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Thanks Chris for the info. If I were to spend the money on a prosumer HD camcorder, do you think the XH A1 is will get me the best bang for the buck for a low budget indie film? Also, if I were to use a prosumer HD cam, such as the XH A1 and a handycam HD cam such as the HV20 in the same production, would the picture quality be noticeably different between the two cams? I am assuming that they would be.

thanks again
Rick
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Old January 23rd, 2009, 10:35 AM   #1587
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In very low light you'd tell them apart - in all other conditions they'll match beautifully. And if you forget to flick in the NDs on the XH, the HV will give sharper footage.
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Old January 23rd, 2009, 12:31 PM   #1588
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... do you think the XH A1 is will get me the best bang for the buck for a low budget indie film?
There's no question the XH-A1 is a stellar performer; its users love it and I don't think you can say anything bad about it.

But in terms of pure bang for the buck -- that is, most capability for least amount of $$ -- then there's nothing close to the Sony FX7. Not that the A1 isn't a better cam --- it definitely is -- but you pay a high premium for a little more ability.

Check them both out at B&H, and then you can decide if the extra features are worth $1,000 to you. Note that as a CMOS cam, the FX7 will likely match better with your HV20.
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Old January 26th, 2009, 06:22 PM   #1589
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The HV40 will be scorchingly better than the other two in my view, but the 35mm adapter is no run 'n' gun plaything - have you had a look at one? Are you prepared to accept the HV40's diddy-cam manual options vs the XL2's big chunky buttons?
What about a XH A1 versus a HV40 with a 35mm adapter? Would I be able to get better footage out of a HV40+something like the Letus35, or would the lack of 3ccd compromise the quality too much? It seems like I'd be saving $1000 and gaining good DoF, but I know there's pitfalls to having 1CMOS sensor against 3 CCDs. Would picture quality completely collapse under low light conditions? Are the two camera packages remotely in the same league?
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Old January 26th, 2009, 10:00 PM   #1590
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Sony FX-7 for my interests?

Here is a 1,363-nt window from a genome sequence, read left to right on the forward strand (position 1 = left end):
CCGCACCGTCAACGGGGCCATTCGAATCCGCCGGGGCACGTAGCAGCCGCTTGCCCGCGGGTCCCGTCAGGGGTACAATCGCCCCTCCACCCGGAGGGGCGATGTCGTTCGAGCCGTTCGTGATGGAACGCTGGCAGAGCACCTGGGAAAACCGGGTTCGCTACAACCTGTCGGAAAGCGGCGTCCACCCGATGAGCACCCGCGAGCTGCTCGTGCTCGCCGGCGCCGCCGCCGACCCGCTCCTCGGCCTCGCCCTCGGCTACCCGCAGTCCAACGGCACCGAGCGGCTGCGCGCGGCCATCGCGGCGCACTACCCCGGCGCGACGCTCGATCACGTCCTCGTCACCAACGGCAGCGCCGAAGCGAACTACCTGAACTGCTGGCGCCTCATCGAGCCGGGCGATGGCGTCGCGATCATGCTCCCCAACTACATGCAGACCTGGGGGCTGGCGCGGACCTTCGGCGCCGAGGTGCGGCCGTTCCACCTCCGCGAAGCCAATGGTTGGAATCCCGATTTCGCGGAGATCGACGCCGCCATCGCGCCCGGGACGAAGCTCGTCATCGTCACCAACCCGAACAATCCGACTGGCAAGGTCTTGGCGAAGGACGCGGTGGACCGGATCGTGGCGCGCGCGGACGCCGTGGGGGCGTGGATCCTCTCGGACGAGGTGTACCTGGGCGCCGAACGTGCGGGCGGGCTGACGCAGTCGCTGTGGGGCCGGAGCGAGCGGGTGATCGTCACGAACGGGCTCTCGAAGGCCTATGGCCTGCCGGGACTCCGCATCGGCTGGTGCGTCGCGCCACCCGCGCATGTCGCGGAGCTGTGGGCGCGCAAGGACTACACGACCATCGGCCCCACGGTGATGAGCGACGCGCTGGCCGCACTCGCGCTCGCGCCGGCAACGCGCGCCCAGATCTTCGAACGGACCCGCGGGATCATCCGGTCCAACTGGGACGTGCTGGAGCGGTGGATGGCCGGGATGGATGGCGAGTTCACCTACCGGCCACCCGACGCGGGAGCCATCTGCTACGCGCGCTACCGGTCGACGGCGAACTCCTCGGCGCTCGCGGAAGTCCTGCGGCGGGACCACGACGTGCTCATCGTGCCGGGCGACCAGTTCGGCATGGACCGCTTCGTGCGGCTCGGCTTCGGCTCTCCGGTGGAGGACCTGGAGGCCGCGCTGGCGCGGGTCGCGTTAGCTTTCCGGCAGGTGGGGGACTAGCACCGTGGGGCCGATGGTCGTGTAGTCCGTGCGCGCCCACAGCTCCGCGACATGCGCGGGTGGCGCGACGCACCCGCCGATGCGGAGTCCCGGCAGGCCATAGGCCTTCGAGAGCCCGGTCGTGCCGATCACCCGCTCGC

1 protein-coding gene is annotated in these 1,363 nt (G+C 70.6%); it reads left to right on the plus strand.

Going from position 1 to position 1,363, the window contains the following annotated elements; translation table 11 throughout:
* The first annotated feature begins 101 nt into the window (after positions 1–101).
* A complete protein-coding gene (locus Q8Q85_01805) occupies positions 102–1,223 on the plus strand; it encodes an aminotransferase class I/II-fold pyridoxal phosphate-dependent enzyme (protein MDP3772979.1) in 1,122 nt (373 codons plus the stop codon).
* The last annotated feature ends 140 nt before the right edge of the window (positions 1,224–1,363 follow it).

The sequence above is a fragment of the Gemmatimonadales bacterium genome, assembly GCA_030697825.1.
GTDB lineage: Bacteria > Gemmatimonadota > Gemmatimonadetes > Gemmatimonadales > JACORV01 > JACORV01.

I see a lot of good reasons that the FX-7 may fit my purpose. I am asking if you pro agree.

I know little to nothing about this stuff, I know business well and am interested in making videos. So I figure if I can make some money doing something fun then I will never have to "work" another day in my life.

What I am looking to do is start out by making videos, video ads, and short news segments for the internet. I would like to also if no immediate need graduate to doing these type of things for local TV. Filming both in a small studio (will be addressed later) and outdoors.

As for the small studio, I realize this is off topic but.... What is the smallest studio one could use to achieve some of the things mentioned above? I am going to be building a new building to house some of my other businesses this spring and would like to try and build a very small studio into it.

I currently have the Adobe CS3 Master Suite as I develop websites, this kit include all the video and audio software. Is this all of the software one would need to record a little news segment and edit it for both internet and TV?

I guess as I am sort of going in blind is there any other equipment that you guys would recommend to get rolling right away.

So I guess my questions are:

1.) Would the FX-7 be a good starter camera for my needs (fits my price range)?
2.) Is there a minimum size that one should think about for a small studio?
3.) Is the Adobe software CS3 Master Suite all I will need to edit and produce my videos?
4.) Is there any other equipment you would recommend to get going right away?

Again I apologize for my video ignorance but any help would be greatly appreciated.